Alaska native first to win Iditarod since 1976
John Baker shattered the course record by three hours, finishing the 1,100-mile race in eight days, 19 hours and 46 minutes.
Tue, Mar 15, 2011 at 07:42 PM
WINNER: Kotzebue resident John Baker sits with his lead dogs Velvet and Snickers after he arrives in Nome to win his first Iditarod race. (Photo: ZUMA Press)
ANCHORAGE, Alaska - John Baker won the storied Iditarod Trail Sled Dog Race in record time on Tuesday while becoming the first Alaska Native champion since 1976.
He shattered the course record by three hours, finishing the 1,100-mile race in eight days, 19 hours and 46 minutes. The previous record had been set in 2002 by four-time champion Martin Buser.
Driving a team of 10 trotting dogs, Baker sledded along snow-covered Front Street in Nome, Alaska, as he approached the finish line marked by a polished, knotted wood arch.
He was greeted by drummers and dancers from his Inupiat tribe, and a large crowd of relatives and supporters from his home town of Kotzebue, located about 180 miles north of Nome.
"Running a team like this, there's nothing better," Baker, 48, said at the finish line. "This is the way life is supposed to be."
The Iditarod commemorates a 1925 rescue mission that sent diphtheria serum to Nome by sled-dog relay.
Aside from being the first Alaska Native to win the race since 1976, Baker is the event's first Inupiat victor.
The Inupiat are the Eskimo people of Alaska's northern and northwestern coast. Their language is distinct from that of the Yupik people, who are from the more southern parts of western Alaska, and they have common traditions based on whaling and other subsistence food-gathering traditions.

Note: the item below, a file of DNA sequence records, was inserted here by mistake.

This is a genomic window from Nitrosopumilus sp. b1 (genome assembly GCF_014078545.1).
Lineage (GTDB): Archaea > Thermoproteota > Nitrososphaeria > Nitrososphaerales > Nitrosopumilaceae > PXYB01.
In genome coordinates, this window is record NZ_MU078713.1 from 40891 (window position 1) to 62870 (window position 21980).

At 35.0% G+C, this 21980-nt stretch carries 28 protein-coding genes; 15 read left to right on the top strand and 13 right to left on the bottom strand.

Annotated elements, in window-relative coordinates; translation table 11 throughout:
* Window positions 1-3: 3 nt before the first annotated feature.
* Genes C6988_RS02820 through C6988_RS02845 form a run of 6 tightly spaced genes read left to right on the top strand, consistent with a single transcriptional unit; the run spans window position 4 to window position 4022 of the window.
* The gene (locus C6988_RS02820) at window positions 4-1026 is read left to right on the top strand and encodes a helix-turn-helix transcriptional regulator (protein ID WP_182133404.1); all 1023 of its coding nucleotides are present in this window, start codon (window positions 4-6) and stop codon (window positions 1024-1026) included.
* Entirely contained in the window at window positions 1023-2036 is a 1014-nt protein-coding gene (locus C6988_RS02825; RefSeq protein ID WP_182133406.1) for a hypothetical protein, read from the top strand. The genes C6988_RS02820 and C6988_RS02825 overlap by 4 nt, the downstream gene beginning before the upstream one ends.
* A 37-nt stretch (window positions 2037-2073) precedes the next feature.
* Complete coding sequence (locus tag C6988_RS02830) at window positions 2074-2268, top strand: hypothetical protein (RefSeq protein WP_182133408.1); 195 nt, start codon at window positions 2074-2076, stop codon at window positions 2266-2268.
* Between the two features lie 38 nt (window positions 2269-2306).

Among those celebrating Baker's win was Denise Michels, the first Inupiat to be elected mayor of Nome.
"I've waited eight years to tell you this," she said, after hugging Baker. "On behalf of the city of Nome, congratulations on coming to the burled arch first."
At the finish line, where Baker received an oversized check for $50,400, keys to a new truck and flower wreaths for his lead dogs, the new champion said he did not realize he was on a record pace until the final hours of the race.
"I didn't have any thoughts about breaking the record. That dawned on me last night or early this morning," he said. "Breaking the record was certainly the icing on the cake."
Baker is a commercial pilot who flies small planes between rural villages in northwestern Alaska, an area that lacks road links. His home of Kotzebue, a mostly Inupiat town of about 3,200, lies above the Arctic Circle.
Baker is one of the few Iditarod champions who lives in a truly rural part of the state. Most top mushers reside along the road system north of Anchorage or in the Fairbanks area, with easy access to supplies, business partners and corporate sponsors.
He has been a consistent top-10 finisher over the past several years and placed as high as third in previous races.
Past Native Iditarod champions have been Athabascan Indians from interior Alaska.
The latest Iditarod competition began on March 5 with a ceremonial run in Anchorage. Sixty-two mushers and their dog teams began the race. As of early Tuesday, 11 had dropped out.
(Editing by Alex Dobuzinskis and Greg McCune)
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